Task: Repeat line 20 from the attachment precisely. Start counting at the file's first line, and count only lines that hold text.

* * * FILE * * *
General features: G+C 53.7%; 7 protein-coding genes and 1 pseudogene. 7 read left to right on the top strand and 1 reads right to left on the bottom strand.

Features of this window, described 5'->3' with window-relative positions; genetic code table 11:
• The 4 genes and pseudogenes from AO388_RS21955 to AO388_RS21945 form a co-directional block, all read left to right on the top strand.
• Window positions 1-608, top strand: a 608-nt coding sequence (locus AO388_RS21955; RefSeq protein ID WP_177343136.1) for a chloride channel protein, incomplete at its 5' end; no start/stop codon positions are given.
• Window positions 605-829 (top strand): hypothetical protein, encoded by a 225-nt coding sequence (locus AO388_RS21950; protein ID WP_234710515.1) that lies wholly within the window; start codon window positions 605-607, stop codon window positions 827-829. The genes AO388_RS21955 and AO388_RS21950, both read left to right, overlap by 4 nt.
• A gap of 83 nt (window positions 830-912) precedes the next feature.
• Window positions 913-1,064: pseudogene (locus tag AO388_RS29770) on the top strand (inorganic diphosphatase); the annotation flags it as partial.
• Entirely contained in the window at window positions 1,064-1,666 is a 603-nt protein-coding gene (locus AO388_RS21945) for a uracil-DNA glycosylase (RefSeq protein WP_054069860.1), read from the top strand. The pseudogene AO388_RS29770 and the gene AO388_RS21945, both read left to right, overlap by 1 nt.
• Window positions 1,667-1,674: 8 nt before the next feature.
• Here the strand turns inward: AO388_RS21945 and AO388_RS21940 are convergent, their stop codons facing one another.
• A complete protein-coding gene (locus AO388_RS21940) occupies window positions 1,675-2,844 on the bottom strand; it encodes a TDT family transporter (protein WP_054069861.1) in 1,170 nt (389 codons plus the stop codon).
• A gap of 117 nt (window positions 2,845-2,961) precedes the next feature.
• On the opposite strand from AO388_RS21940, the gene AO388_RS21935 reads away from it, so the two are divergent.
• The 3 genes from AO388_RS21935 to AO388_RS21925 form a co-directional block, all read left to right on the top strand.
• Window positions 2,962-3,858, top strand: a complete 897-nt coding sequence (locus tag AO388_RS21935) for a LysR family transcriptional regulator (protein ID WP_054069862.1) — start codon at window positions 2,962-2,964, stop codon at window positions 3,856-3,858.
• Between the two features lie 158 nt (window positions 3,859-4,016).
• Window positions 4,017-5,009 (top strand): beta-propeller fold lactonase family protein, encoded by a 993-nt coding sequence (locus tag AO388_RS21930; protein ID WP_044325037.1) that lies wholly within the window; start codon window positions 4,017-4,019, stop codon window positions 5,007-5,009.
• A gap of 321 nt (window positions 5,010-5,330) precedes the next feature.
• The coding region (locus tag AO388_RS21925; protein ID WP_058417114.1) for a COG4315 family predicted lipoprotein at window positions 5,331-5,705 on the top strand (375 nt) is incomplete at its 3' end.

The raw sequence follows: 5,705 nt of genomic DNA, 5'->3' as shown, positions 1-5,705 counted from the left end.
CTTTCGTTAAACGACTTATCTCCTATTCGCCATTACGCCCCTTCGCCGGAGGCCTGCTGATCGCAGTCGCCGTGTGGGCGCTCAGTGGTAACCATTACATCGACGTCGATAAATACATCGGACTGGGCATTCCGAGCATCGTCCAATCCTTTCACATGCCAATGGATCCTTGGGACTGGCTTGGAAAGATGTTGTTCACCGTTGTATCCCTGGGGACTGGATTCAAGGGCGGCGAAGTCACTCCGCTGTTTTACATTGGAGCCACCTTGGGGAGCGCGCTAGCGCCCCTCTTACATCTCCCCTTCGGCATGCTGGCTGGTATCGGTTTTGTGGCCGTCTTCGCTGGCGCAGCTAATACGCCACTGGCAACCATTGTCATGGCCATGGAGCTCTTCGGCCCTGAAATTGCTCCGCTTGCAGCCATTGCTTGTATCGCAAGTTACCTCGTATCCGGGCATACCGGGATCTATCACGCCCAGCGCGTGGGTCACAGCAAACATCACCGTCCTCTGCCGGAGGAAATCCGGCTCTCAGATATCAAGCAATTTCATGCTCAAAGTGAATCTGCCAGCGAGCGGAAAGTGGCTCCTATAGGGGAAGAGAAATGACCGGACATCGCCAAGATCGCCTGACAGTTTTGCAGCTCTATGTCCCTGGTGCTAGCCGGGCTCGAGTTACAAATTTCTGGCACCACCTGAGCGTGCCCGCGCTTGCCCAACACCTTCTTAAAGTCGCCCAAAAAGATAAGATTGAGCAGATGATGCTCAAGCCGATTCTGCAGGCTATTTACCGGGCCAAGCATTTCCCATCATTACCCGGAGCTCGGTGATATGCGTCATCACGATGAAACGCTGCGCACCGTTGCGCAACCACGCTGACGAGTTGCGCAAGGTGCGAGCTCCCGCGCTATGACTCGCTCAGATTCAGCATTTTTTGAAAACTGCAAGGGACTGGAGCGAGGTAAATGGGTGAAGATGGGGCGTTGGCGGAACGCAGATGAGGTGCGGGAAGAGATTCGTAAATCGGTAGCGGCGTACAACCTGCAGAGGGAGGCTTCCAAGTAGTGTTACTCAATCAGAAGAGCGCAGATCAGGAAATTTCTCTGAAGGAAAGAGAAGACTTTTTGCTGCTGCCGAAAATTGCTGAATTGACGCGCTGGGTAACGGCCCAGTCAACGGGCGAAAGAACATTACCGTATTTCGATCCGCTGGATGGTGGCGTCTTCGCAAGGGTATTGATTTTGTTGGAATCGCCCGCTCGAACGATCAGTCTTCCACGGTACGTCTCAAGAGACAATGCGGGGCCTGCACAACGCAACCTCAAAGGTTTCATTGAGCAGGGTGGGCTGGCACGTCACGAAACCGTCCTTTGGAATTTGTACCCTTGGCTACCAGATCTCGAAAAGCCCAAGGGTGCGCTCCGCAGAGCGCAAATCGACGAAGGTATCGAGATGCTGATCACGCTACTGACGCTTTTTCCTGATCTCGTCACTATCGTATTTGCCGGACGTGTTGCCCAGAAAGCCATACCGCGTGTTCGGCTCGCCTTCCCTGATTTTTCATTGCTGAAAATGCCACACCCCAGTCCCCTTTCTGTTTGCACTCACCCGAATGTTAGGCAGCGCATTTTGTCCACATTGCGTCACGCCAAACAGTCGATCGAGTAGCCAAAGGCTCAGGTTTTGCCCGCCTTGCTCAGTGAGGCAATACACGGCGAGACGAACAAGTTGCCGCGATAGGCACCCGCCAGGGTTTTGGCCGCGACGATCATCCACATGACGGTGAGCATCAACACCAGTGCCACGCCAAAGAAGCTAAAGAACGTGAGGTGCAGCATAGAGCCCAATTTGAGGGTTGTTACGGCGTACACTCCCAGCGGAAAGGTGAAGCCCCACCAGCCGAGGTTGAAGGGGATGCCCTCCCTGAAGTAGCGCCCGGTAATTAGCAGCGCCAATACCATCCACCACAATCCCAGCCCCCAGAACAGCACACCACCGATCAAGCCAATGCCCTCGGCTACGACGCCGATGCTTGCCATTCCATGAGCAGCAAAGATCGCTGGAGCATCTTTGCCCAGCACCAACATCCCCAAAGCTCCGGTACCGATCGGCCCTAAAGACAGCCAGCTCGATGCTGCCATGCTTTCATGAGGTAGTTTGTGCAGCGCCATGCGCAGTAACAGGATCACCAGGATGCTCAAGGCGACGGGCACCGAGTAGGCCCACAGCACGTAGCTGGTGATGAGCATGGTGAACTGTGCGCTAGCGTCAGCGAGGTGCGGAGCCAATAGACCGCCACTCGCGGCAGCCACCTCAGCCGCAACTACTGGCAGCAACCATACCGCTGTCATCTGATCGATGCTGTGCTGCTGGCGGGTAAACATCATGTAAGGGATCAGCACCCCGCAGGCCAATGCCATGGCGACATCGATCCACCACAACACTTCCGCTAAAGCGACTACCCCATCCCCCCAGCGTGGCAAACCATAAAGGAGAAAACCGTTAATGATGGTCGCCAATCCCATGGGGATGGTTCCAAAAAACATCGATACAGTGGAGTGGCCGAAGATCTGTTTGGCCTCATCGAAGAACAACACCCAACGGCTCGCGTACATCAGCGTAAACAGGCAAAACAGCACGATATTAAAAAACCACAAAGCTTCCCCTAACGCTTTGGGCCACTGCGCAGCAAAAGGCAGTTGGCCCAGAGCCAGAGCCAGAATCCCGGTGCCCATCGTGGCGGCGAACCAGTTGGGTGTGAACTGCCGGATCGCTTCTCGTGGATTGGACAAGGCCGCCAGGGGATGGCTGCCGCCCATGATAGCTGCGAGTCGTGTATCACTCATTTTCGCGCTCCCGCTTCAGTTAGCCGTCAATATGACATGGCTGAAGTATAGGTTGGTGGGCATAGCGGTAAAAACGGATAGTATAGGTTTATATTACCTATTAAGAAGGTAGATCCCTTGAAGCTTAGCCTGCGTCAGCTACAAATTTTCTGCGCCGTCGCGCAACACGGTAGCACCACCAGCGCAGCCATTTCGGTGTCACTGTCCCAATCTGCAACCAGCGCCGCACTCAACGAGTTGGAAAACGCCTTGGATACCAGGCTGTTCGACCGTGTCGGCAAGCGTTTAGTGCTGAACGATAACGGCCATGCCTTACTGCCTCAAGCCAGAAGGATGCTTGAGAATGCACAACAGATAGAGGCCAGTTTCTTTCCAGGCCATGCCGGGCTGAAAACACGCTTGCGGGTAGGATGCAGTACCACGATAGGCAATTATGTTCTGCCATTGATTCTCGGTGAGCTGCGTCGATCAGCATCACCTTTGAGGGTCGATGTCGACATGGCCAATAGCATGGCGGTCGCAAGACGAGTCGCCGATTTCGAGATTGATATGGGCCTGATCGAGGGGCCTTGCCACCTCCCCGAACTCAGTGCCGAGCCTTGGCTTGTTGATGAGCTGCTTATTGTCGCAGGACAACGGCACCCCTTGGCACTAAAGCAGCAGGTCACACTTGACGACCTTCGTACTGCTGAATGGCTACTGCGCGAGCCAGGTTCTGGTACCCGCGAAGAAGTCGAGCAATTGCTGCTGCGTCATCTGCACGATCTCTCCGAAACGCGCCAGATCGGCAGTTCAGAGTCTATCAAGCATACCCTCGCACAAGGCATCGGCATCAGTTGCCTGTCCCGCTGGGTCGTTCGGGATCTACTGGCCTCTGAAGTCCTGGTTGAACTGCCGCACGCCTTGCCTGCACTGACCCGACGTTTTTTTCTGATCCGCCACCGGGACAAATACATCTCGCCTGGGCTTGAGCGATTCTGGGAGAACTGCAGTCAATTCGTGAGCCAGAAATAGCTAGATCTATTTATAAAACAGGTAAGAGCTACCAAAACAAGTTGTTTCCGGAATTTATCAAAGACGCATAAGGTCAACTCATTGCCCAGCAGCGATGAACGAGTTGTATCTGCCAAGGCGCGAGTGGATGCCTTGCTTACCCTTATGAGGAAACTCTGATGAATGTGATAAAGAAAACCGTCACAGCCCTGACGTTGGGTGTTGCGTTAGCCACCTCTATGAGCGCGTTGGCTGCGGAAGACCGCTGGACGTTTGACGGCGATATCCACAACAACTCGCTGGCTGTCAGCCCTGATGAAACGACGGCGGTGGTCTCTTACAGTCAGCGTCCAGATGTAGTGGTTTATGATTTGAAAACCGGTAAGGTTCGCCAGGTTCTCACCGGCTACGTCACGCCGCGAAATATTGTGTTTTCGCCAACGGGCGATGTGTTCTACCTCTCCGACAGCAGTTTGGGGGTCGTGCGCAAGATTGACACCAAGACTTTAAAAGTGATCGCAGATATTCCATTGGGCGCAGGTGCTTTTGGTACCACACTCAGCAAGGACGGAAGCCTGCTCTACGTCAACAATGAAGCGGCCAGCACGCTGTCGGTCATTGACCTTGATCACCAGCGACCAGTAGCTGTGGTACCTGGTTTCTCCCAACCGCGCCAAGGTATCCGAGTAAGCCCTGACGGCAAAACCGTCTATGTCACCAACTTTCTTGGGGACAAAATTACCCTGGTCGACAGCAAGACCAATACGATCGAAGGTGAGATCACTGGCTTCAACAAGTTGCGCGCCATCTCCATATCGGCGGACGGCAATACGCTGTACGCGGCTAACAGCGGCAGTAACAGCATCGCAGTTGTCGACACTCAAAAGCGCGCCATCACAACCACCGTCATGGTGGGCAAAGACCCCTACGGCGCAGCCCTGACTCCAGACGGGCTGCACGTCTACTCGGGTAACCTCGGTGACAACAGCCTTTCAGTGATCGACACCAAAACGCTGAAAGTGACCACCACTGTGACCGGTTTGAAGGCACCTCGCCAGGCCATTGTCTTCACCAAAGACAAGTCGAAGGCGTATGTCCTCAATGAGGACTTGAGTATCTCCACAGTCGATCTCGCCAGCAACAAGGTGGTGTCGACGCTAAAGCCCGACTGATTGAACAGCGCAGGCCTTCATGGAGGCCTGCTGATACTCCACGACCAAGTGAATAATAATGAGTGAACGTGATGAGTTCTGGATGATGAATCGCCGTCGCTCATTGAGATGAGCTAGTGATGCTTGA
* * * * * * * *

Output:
The raw sequence follows: 5,705 nt of genomic DNA, 5'->3' as shown, positions 1-5,705 counted from the left end.